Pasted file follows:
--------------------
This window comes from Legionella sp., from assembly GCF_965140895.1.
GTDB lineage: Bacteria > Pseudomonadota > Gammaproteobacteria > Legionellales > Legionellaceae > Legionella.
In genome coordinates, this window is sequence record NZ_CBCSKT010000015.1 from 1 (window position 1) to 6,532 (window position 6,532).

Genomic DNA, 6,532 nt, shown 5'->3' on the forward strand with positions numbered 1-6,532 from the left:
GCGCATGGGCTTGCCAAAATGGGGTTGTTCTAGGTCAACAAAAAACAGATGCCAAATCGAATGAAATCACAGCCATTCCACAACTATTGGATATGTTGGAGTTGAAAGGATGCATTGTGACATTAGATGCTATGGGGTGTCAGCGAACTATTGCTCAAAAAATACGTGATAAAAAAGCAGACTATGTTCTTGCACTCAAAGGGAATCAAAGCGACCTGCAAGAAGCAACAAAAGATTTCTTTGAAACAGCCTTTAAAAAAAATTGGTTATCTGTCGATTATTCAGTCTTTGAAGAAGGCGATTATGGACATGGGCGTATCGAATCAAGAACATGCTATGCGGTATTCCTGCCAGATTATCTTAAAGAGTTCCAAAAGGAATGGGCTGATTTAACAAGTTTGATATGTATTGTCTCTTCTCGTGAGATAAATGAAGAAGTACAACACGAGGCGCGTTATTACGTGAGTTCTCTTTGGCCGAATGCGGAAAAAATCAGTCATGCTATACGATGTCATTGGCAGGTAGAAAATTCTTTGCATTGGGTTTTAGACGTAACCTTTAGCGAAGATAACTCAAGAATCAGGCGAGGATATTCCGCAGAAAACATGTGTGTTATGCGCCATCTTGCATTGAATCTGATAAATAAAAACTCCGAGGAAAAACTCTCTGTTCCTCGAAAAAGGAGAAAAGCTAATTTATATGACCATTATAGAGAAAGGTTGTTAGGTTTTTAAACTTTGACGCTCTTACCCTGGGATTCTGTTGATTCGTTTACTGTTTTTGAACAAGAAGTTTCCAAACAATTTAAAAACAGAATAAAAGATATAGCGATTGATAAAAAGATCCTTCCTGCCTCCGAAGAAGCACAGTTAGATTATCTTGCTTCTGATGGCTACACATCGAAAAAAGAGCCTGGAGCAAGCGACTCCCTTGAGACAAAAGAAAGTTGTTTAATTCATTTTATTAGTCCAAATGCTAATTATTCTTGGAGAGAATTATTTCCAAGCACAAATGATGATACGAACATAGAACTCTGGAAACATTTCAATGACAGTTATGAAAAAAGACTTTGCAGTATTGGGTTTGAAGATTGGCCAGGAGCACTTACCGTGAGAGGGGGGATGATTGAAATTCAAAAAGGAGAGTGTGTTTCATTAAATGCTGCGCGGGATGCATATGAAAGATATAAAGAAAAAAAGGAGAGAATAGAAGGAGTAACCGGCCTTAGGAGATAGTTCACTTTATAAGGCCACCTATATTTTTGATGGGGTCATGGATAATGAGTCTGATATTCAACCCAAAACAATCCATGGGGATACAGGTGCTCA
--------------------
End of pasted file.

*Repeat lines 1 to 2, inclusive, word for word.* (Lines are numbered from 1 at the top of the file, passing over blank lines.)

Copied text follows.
This window comes from Legionella sp., from assembly GCF_965140895.1.
GTDB lineage: Bacteria > Pseudomonadota > Gammaproteobacteria > Legionellales > Legionellaceae > Legionella.